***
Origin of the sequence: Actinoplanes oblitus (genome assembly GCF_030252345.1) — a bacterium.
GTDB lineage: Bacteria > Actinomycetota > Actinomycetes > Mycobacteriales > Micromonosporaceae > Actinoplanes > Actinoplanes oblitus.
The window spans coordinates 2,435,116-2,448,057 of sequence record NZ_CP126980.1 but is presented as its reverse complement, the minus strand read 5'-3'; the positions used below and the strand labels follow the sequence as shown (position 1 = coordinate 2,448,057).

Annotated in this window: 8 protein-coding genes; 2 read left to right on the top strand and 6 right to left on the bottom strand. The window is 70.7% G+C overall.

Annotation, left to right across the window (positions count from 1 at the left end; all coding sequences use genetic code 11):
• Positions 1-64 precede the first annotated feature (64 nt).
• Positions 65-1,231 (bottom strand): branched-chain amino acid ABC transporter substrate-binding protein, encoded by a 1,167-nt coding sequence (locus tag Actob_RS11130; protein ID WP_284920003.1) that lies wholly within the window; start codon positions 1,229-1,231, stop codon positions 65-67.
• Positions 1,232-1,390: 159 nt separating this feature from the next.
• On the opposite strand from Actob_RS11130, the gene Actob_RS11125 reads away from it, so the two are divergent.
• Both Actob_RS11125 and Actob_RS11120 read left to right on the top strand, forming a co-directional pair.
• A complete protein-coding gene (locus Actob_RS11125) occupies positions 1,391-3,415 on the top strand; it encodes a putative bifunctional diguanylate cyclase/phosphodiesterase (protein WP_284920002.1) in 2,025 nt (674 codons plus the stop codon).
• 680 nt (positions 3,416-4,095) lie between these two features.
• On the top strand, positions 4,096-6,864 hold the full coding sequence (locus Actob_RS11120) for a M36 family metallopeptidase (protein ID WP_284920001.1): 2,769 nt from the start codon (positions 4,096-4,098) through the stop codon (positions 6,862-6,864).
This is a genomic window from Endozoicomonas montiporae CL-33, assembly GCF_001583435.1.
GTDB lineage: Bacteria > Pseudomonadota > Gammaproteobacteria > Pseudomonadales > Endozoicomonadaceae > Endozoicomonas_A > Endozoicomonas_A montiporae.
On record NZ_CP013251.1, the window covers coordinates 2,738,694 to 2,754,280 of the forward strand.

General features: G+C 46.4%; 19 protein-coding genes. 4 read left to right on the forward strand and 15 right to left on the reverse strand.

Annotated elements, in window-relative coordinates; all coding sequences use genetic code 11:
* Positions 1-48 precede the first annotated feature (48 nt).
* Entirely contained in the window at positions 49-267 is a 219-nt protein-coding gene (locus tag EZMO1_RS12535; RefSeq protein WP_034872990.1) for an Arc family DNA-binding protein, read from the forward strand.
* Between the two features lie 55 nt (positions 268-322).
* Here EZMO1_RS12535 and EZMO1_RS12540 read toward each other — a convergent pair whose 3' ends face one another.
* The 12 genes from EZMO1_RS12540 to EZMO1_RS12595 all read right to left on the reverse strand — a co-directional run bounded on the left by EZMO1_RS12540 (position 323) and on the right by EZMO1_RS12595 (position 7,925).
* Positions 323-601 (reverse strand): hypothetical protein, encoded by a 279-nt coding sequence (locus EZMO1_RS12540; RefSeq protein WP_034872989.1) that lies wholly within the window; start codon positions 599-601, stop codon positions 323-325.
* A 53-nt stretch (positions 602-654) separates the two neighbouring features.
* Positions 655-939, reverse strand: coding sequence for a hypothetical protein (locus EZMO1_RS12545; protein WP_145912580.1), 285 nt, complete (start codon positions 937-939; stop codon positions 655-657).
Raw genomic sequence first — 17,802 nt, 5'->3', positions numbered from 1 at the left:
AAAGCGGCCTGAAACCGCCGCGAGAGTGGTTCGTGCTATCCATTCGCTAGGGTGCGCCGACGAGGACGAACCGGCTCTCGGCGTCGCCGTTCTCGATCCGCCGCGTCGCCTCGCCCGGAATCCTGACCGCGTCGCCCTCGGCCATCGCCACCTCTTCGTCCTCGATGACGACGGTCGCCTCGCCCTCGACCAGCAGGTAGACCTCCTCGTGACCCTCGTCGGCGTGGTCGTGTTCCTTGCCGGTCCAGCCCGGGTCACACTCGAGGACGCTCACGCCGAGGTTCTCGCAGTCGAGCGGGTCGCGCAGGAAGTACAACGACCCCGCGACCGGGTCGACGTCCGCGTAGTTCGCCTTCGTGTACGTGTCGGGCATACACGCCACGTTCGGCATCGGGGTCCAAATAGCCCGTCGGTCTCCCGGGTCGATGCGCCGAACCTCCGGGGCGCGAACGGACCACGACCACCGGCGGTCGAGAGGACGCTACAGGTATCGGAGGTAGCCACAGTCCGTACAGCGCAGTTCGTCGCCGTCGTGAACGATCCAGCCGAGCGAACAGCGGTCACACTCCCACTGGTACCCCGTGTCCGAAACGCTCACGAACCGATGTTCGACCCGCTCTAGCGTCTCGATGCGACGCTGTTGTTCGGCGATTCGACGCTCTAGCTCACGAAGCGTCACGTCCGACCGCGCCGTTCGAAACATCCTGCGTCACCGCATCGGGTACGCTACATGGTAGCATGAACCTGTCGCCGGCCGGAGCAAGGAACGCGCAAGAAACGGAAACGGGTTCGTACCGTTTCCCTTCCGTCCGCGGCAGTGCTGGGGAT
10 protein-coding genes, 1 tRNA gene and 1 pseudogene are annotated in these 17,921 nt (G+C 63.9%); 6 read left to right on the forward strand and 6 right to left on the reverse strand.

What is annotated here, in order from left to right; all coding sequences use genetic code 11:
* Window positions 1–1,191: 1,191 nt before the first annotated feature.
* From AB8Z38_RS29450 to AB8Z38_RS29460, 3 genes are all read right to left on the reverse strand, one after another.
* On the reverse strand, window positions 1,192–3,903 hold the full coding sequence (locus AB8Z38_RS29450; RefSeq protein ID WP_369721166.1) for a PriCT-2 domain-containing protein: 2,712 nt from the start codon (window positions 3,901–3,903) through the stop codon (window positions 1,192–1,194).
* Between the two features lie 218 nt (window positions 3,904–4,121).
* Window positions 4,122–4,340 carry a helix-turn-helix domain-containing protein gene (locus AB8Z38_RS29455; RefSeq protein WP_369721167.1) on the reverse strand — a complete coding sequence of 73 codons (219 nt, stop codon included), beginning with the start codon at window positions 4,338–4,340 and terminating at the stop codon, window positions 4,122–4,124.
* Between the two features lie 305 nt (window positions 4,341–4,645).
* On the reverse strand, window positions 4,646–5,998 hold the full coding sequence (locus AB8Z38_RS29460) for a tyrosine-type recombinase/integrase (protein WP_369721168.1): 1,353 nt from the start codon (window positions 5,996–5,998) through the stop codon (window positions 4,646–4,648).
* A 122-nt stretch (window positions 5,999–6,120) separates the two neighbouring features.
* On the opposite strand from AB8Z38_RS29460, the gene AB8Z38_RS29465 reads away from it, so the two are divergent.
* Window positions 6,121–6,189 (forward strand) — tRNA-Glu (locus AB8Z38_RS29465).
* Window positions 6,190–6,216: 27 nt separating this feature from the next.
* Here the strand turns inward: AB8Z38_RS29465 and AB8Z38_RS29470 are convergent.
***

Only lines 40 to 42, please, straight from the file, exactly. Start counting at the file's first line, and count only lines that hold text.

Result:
* Window positions 6,121–6,189 (forward strand) — tRNA-Glu (locus AB8Z38_RS29465).
* Window positions 6,190–6,216: 27 nt separating this feature from the next.
* Here the strand turns inward: AB8Z38_RS29465 and AB8Z38_RS29470 are convergent.